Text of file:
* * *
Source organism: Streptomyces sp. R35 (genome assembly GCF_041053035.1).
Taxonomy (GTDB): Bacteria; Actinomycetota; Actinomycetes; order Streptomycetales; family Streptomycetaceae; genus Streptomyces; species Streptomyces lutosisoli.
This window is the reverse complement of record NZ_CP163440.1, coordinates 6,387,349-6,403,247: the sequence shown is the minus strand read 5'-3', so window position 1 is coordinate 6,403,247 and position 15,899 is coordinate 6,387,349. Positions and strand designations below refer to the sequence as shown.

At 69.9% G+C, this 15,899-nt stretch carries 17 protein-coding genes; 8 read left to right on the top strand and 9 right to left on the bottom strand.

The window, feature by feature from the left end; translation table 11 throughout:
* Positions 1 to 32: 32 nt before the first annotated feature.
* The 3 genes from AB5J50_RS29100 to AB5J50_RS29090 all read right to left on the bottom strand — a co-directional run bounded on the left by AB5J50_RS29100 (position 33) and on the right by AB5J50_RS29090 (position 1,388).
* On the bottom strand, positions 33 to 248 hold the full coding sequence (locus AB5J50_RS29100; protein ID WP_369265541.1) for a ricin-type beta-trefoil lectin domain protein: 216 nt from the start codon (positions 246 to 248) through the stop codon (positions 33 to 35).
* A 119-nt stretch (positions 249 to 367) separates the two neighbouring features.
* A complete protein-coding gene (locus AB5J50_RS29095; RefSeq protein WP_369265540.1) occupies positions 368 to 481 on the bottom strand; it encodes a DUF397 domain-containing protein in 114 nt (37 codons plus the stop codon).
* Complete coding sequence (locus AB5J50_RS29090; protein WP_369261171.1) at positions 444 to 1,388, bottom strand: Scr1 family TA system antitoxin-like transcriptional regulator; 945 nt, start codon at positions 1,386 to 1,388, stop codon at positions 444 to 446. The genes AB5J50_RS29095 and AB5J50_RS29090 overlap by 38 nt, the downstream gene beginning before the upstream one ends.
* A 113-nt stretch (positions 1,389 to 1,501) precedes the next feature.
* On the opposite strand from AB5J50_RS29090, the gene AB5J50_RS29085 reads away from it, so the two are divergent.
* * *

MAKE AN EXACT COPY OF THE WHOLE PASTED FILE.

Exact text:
Source organism: Streptomyces sp. R35 (genome assembly GCF_041053035.1).
Taxonomy (GTDB): Bacteria; Actinomycetota; Actinomycetes; order Streptomycetales; family Streptomycetaceae; genus Streptomyces; species Streptomyces lutosisoli.
This window is the reverse complement of record NZ_CP163440.1, coordinates 6,387,349-6,403,247: the sequence shown is the minus strand read 5'-3', so window position 1 is coordinate 6,403,247 and position 15,899 is coordinate 6,387,349. Positions and strand designations below refer to the sequence as shown.

At 69.9% G+C, this 15,899-nt stretch carries 17 protein-coding genes; 8 read left to right on the top strand and 9 right to left on the bottom strand.

The window, feature by feature from the left end; translation table 11 throughout:
* Positions 1 to 32: 32 nt before the first annotated feature.
* The 3 genes from AB5J50_RS29100 to AB5J50_RS29090 all read right to left on the bottom strand — a co-directional run bounded on the left by AB5J50_RS29100 (position 33) and on the right by AB5J50_RS29090 (position 1,388).
* On the bottom strand, positions 33 to 248 hold the full coding sequence (locus AB5J50_RS29100; protein ID WP_369265541.1) for a ricin-type beta-trefoil lectin domain protein: 216 nt from the start codon (positions 246 to 248) through the stop codon (positions 33 to 35).
* A 119-nt stretch (positions 249 to 367) separates the two neighbouring features.
* A complete protein-coding gene (locus AB5J50_RS29095; RefSeq protein WP_369265540.1) occupies positions 368 to 481 on the bottom strand; it encodes a DUF397 domain-containing protein in 114 nt (37 codons plus the stop codon).
* Complete coding sequence (locus AB5J50_RS29090; protein WP_369261171.1) at positions 444 to 1,388, bottom strand: Scr1 family TA system antitoxin-like transcriptional regulator; 945 nt, start codon at positions 1,386 to 1,388, stop codon at positions 444 to 446. The genes AB5J50_RS29095 and AB5J50_RS29090 overlap by 38 nt, the downstream gene beginning before the upstream one ends.
* A 113-nt stretch (positions 1,389 to 1,501) precedes the next feature.
* On the opposite strand from AB5J50_RS29090, the gene AB5J50_RS29085 reads away from it, so the two are divergent.